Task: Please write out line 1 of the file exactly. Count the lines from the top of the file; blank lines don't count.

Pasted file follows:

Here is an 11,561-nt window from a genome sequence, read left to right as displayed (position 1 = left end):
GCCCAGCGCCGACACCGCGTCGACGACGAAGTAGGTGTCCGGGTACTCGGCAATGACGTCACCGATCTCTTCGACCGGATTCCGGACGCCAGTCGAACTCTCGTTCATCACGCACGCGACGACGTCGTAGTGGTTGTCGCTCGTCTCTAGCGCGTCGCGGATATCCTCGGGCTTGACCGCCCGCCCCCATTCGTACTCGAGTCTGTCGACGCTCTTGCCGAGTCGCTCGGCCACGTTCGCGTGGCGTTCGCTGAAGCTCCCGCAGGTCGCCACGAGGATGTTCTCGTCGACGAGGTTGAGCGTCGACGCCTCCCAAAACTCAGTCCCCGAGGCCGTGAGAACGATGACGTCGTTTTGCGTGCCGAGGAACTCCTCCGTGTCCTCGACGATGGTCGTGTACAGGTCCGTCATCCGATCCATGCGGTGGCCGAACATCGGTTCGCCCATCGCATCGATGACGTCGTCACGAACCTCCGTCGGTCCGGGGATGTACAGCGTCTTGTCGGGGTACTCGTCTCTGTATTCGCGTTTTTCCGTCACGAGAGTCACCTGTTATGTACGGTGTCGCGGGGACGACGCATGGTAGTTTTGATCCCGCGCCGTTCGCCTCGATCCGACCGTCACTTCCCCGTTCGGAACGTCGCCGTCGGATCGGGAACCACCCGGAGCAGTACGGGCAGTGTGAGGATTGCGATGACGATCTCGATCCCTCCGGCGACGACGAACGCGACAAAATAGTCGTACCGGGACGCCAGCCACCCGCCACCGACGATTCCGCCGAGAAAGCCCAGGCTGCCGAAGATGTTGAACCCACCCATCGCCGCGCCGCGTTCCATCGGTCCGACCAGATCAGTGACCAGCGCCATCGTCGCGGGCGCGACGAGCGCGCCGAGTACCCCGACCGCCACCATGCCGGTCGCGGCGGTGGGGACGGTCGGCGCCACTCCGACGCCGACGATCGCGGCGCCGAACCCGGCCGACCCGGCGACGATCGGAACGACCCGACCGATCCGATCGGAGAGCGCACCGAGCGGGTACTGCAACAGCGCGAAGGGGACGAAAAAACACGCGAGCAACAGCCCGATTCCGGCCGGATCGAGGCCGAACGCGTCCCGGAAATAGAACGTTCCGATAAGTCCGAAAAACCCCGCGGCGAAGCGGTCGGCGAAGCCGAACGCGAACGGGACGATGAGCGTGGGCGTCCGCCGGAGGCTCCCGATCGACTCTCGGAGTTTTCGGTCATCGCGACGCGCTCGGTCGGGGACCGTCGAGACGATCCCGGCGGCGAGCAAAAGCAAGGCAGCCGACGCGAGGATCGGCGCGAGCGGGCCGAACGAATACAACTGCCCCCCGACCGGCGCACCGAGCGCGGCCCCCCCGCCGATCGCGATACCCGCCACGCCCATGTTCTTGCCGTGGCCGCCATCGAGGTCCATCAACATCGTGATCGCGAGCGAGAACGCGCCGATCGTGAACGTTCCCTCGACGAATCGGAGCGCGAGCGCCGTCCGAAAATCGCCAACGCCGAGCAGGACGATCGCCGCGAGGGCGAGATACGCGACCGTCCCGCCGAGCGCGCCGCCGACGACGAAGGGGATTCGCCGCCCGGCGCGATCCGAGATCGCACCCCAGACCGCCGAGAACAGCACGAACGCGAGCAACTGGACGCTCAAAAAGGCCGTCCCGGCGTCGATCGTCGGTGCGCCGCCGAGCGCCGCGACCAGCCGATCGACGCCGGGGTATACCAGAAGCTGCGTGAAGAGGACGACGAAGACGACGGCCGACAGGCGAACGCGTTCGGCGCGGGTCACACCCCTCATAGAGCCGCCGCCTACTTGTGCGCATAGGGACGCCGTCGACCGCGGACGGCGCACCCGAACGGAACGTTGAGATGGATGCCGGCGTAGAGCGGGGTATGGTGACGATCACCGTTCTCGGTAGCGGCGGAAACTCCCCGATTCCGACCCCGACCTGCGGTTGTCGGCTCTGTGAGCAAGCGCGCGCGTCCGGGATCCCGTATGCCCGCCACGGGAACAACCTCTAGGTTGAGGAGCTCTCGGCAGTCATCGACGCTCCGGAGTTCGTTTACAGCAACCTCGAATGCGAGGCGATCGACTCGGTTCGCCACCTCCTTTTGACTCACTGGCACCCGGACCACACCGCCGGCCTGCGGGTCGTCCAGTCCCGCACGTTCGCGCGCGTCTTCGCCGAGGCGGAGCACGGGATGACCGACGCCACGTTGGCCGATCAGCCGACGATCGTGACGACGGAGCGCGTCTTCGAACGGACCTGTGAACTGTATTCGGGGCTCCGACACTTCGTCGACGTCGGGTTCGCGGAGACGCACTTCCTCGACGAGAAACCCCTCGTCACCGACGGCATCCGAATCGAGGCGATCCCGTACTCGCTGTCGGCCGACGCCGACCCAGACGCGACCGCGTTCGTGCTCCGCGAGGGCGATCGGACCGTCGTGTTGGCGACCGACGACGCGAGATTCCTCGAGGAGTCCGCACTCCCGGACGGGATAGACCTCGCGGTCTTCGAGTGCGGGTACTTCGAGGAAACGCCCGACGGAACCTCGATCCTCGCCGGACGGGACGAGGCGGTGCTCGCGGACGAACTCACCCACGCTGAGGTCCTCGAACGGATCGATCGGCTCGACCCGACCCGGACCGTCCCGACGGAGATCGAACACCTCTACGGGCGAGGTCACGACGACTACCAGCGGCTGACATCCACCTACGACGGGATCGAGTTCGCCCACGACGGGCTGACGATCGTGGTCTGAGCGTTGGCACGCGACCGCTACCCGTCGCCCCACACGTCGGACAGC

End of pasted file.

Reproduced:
Here is an 11,561-nt window from a genome sequence, read left to right as displayed (position 1 = left end):